The Function and Molecular Identify of Inward Rectifier Channels in Vestibular Hair Cells of the Mouse Inner Ear

Levin, Michaela E., Department of Neuroscience, University of Virginia
Holt, Jeffrey, Department of Neuroscience, University of Virginia
Bayliss, Douglas, Department of Pharmacology, University of Virginia
Harrison, Madaline, Department of Neurology, University of Virginia
Patel, Manoj, Department of Anesthesiology, University of Virginia

In vestibular hair cell signaling mechanical stimuli are transduced into graded receptor potentials. Several ionic conductances in the basolateral hair cell membrane have been identified that modify these receptor potentials before vestibular ganglion neurons encode and transmit them to the vestibular nuclei in the brain stem. To fully understand inner ear hair cell signaling, it is important to define the molecular identity of these conductances. For this thesis I examined the molecular correlate of the potassium inward rectifier current (I K1 ) and determined its role in inner ear hair cell signaling. Previously, I K1 has been identified in hair cells of a variety of model systems including frog, mouse and avian species. However, its molecular composition and functional contributions remained elusive. Of the four members of the potassium inward rectifier (Kir2) channels only transient expression of Kir2.1 has been described in the mouse cochlea, but not in the vestibular system. Therefore, to fully understand how Kir2 channels contribute to sensory hair cell signaling I focused on two specific aims: First to characterize expression patterns of Kir2 family ion channel genes in mouse vestibular hair cells. And secondly, to examine the function of candidate Kir2 family ion channel genes in vestibular hair cell signaling. For the first aim I used quantitative RT-PCR showing that expression of Kir2.1 mRNA coincides with the onset of I K1 in mouse utricle early in development. In addition, I confirmed Kir2.1 protein immunolocalization to the basolateral membrane of hair cells. For the second aim I examined the physiological properties of sensory hair cells using the whole-cell, tight-seal recording technique. In addition to pharmacological blockers I used Kir2.1 knock-out mice and adenoviral dominant-negative constructs to look at the functional contribution of Kir2.1 to vestibular hair cell signaling.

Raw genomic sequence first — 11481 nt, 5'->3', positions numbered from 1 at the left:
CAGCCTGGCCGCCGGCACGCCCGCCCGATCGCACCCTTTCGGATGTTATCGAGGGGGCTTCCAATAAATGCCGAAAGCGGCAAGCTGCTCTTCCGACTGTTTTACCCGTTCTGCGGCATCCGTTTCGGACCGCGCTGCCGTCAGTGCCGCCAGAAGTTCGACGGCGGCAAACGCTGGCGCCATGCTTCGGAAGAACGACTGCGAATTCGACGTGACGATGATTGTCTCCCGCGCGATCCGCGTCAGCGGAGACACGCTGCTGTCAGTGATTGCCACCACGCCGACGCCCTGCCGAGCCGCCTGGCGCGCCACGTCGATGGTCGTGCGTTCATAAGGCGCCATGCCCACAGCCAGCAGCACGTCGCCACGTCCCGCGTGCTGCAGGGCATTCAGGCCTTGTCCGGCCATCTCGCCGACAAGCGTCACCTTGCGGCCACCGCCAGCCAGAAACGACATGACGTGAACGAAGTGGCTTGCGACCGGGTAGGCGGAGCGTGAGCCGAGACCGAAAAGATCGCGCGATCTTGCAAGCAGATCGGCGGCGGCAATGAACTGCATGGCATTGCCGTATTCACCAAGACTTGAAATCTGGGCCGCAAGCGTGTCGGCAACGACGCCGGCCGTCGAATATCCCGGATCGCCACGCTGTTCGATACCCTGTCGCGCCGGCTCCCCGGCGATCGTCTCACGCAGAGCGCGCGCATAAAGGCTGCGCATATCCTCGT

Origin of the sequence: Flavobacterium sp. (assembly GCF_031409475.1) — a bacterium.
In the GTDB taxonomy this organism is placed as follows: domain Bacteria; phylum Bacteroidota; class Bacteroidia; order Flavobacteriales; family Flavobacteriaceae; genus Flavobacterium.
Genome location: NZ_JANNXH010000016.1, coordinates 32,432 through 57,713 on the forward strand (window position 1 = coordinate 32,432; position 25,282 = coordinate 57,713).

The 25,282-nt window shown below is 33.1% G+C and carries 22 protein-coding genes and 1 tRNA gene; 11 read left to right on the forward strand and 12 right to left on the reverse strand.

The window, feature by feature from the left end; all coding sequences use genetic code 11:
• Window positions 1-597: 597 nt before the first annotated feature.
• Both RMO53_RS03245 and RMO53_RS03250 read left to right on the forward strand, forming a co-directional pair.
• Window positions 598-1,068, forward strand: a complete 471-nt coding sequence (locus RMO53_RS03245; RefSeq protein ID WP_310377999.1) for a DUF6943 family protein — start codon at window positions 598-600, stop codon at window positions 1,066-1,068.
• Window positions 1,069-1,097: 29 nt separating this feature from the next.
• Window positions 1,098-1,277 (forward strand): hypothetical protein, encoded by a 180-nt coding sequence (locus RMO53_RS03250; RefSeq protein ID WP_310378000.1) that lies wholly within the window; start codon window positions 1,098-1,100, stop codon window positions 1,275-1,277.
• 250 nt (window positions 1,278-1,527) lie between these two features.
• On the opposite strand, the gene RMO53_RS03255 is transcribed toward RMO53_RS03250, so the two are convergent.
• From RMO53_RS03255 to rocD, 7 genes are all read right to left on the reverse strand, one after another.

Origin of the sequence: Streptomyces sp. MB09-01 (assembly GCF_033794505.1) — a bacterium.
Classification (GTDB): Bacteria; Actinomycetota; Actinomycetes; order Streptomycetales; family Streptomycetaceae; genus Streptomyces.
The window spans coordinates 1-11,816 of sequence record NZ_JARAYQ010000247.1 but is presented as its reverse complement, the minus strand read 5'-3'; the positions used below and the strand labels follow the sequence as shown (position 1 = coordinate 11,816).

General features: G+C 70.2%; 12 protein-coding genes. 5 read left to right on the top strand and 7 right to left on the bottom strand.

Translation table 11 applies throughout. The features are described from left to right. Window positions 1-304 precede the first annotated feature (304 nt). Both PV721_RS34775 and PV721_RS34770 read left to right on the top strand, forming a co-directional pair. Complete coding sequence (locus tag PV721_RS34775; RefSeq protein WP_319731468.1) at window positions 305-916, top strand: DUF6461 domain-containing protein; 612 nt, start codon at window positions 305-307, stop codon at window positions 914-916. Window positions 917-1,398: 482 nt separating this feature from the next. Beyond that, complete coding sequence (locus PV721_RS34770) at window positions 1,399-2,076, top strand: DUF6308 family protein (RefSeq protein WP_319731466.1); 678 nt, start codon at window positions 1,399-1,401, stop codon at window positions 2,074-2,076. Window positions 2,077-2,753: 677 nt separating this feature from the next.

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PHD (Doctor of Philosophy)
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